12 unforgettable films in a difficult year

By Javier Lopez Iglesiasprint (Translation from Spanish)


Assuming the subjectivity of any selection, they make up the one we propose from hoyesarte.com films destined to remain in the memory. Different genres, approaches, creativity, budgets, perspectives... for a select handful of proposals that demonstrate the richness of an art that has made us continue to feel and move in 2021, a year in which, also for cinema, circumstances have not been not easy at all. Here are our chosen ones: 12 unforgettable titles.




Directed by: Harry MacQueen



The strength of friendship subtly marks the second film by British director and actor Harry Macqueen from start to finish. Story of love / friendship between two people, wonderfully embodied in the actors Colin Firth and Stanley Tucci.  


Through a script in which sensitivity and good taste mark each of its scenes, Supernova brings us closer to the story of a pianist and a writer who, barely in his fifties, is encircling Alzheimer's disease. Given the situation, both decide to take a road trip in a motorhome to see friends and family again, visit those places they traveled in the past and, in the depths of the night, identify very distant stellar explosions, such as the enigmatic Supernova.


As their journey progresses, through dialogues that are both simple and full of meaning, they address their plans for the future, reveal their mutual secrets and, ultimately, celebrate, as perhaps they had not done so intensely before, the joy of feeling together.   


Neither syrupy nor gratuitously dramatic, Supernova flows naturally to talk about illness and uncertainty and pain and fear, but also and, above all, about the strength of friendship and love, capable of facing almost everything that throughout this endearing journey.


Crock of Gold: Drinking with Shane MacGowan


Director: Julien Temple



Frontman, vocalist and songwriter for The Pogues , Irish musician Shane MacGowan is the tortured, dazzling soul of Crock of Gold: Drinking with Shane Macgowan . Julien Temple directs and Johnny Depp produces the feature film that won the Special Jury Prize at the last San Sebastian Festival about the life and work of this troubled character. A documentary that exudes addiction and nostalgia.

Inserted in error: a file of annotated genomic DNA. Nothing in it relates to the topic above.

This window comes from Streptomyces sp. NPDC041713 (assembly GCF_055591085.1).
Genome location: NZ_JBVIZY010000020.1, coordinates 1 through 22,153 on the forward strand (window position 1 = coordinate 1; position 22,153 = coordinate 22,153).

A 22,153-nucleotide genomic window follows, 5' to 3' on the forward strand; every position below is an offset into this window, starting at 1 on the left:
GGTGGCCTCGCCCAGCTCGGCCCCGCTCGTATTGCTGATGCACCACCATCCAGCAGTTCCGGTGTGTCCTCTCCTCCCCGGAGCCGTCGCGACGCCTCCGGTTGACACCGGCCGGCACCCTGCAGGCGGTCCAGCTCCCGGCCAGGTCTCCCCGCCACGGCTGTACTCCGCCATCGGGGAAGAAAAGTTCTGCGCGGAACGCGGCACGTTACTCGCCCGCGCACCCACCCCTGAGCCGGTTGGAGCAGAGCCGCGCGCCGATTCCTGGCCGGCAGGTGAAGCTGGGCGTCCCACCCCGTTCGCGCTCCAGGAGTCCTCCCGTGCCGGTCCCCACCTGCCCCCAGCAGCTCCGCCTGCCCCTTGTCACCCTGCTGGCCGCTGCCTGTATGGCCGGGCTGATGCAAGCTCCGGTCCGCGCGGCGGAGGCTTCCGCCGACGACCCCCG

Through the immersion in the fast-paced journey through MacGowan's career, the images dive into the singer's past to fill each scene with a bittersweet vision in which the protagonist's addiction plays an important role. Although what ultimately gravitates over the whole is the genius of one of those moods that fly over good and evil and the established rules without caring one iota about that increasingly questionable concept of "political correctness".


The oblivion that we will be


Direction: Fernando Trueba



In principle, and with few exceptions, we are all doomed to oblivion. But there are those who rightfully insist on the opposite. In that idea and in the attempt to rescue the memory of his father, Héctor Abad Faciolince wrote El olvido que seremos, which Fernando Trueba turns into a film with a moving Javier Cámara in the role of the protagonist; the doctor and human rights activist Héctor Abad Gómez. A film about this humanist and philanthropist in the polarized and violent Medellín of the 70s.